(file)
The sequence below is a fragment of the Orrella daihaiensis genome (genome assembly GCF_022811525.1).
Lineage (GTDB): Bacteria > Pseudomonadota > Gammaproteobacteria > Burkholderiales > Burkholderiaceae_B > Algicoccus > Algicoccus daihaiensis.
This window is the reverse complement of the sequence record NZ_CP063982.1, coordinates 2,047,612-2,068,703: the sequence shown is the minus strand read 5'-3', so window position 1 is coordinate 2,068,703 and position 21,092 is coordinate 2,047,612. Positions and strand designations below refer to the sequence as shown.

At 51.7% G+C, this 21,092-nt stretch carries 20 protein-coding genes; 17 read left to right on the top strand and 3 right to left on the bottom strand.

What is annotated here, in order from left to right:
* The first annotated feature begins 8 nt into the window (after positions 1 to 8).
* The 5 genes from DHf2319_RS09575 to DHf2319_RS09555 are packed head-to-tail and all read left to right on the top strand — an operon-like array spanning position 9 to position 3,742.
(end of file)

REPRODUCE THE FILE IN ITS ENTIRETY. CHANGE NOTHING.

The sequence below is a fragment of the Orrella daihaiensis genome (genome assembly GCF_022811525.1).
Lineage (GTDB): Bacteria > Pseudomonadota > Gammaproteobacteria > Burkholderiales > Burkholderiaceae_B > Algicoccus > Algicoccus daihaiensis.
This window is the reverse complement of the sequence record NZ_CP063982.1, coordinates 2,047,612-2,068,703: the sequence shown is the minus strand read 5'-3', so window position 1 is coordinate 2,068,703 and position 21,092 is coordinate 2,047,612. Positions and strand designations below refer to the sequence as shown.

At 51.7% G+C, this 21,092-nt stretch carries 20 protein-coding genes; 17 read left to right on the top strand and 3 right to left on the bottom strand.

What is annotated here, in order from left to right:
* The first annotated feature begins 8 nt into the window (after positions 1 to 8).
* The 5 genes from DHf2319_RS09575 to DHf2319_RS09555 are packed head-to-tail and all read left to right on the top strand — an operon-like array spanning position 9 to position 3,742.